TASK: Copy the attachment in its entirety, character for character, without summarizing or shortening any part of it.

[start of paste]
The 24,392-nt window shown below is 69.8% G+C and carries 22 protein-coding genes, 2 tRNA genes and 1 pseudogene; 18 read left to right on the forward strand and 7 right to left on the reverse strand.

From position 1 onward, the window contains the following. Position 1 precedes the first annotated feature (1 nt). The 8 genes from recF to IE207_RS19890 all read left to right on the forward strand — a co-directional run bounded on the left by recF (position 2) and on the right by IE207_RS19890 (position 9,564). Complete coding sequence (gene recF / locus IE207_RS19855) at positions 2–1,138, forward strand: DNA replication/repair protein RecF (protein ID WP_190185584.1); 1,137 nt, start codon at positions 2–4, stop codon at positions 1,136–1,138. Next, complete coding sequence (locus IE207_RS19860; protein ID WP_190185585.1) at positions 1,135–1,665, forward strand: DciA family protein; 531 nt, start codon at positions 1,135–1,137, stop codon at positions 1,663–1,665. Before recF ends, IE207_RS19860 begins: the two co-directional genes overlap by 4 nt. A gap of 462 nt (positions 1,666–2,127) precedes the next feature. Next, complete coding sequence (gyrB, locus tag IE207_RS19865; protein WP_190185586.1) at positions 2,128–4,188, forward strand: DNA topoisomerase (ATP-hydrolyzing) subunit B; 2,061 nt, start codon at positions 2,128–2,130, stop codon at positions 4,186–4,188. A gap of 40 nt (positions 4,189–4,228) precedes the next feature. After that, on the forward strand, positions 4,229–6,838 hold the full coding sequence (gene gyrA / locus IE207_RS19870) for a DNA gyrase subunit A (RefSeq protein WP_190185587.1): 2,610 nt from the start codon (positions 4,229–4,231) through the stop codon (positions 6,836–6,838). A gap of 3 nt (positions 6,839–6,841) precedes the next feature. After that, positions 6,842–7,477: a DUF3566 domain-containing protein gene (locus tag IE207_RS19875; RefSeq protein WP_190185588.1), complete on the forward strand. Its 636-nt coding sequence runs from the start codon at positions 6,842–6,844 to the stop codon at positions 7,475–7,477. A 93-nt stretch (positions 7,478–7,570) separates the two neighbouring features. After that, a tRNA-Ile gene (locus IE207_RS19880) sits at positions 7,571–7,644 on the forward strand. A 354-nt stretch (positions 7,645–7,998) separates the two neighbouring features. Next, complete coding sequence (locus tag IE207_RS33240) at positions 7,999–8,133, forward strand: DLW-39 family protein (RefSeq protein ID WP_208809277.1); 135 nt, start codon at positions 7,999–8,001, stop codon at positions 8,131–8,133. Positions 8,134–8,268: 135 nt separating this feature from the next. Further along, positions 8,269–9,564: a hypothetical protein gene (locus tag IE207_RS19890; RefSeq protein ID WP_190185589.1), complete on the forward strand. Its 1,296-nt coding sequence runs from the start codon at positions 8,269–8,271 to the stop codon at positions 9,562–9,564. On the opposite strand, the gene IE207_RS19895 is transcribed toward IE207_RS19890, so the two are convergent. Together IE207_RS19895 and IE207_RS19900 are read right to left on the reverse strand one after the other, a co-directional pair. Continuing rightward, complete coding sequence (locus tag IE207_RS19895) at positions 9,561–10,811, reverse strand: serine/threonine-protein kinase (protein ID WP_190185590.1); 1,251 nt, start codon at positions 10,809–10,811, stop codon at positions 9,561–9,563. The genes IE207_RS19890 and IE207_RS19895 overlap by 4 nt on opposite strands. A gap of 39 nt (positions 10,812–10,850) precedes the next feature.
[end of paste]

The 24,392-nt window shown below is 69.8% G+C and carries 22 protein-coding genes, 2 tRNA genes and 1 pseudogene; 18 read left to right on the forward strand and 7 right to left on the reverse strand.

From position 1 onward, the window contains the following. Position 1 precedes the first annotated feature (1 nt). The 8 genes from recF to IE207_RS19890 all read left to right on the forward strand — a co-directional run bounded on the left by recF (position 2) and on the right by IE207_RS19890 (position 9,564). Complete coding sequence (gene recF / locus IE207_RS19855) at positions 2–1,138, forward strand: DNA replication/repair protein RecF (protein ID WP_190185584.1); 1,137 nt, start codon at positions 2–4, stop codon at positions 1,136–1,138. Next, complete coding sequence (locus IE207_RS19860; protein ID WP_190185585.1) at positions 1,135–1,665, forward strand: DciA family protein; 531 nt, start codon at positions 1,135–1,137, stop codon at positions 1,663–1,665. Before recF ends, IE207_RS19860 begins: the two co-directional genes overlap by 4 nt. A gap of 462 nt (positions 1,666–2,127) precedes the next feature. Next, complete coding sequence (gyrB, locus tag IE207_RS19865; protein WP_190185586.1) at positions 2,128–4,188, forward strand: DNA topoisomerase (ATP-hydrolyzing) subunit B; 2,061 nt, start codon at positions 2,128–2,130, stop codon at positions 4,186–4,188. A gap of 40 nt (positions 4,189–4,228) precedes the next feature. After that, on the forward strand, positions 4,229–6,838 hold the full coding sequence (gene gyrA / locus IE207_RS19870) for a DNA gyrase subunit A (RefSeq protein WP_190185587.1): 2,610 nt from the start codon (positions 4,229–4,231) through the stop codon (positions 6,836–6,838). A gap of 3 nt (positions 6,839–6,841) precedes the next feature. After that, positions 6,842–7,477: a DUF3566 domain-containing protein gene (locus tag IE207_RS19875; RefSeq protein WP_190185588.1), complete on the forward strand. Its 636-nt coding sequence runs from the start codon at positions 6,842–6,844 to the stop codon at positions 7,475–7,477. A 93-nt stretch (positions 7,478–7,570) separates the two neighbouring features. After that, a tRNA-Ile gene (locus IE207_RS19880) sits at positions 7,571–7,644 on the forward strand. A 354-nt stretch (positions 7,645–7,998) separates the two neighbouring features. Next, complete coding sequence (locus tag IE207_RS33240) at positions 7,999–8,133, forward strand: DLW-39 family protein (RefSeq protein ID WP_208809277.1); 135 nt, start codon at positions 7,999–8,001, stop codon at positions 8,131–8,133. Positions 8,134–8,268: 135 nt separating this feature from the next. Further along, positions 8,269–9,564: a hypothetical protein gene (locus tag IE207_RS19890; RefSeq protein ID WP_190185589.1), complete on the forward strand. Its 1,296-nt coding sequence runs from the start codon at positions 8,269–8,271 to the stop codon at positions 9,562–9,564. On the opposite strand, the gene IE207_RS19895 is transcribed toward IE207_RS19890, so the two are convergent. Together IE207_RS19895 and IE207_RS19900 are read right to left on the reverse strand one after the other, a co-directional pair. Continuing rightward, complete coding sequence (locus tag IE207_RS19895) at positions 9,561–10,811, reverse strand: serine/threonine-protein kinase (protein ID WP_190185590.1); 1,251 nt, start codon at positions 10,809–10,811, stop codon at positions 9,561–9,563. The genes IE207_RS19890 and IE207_RS19895 overlap by 4 nt on opposite strands. A gap of 39 nt (positions 10,812–10,850) precedes the next feature.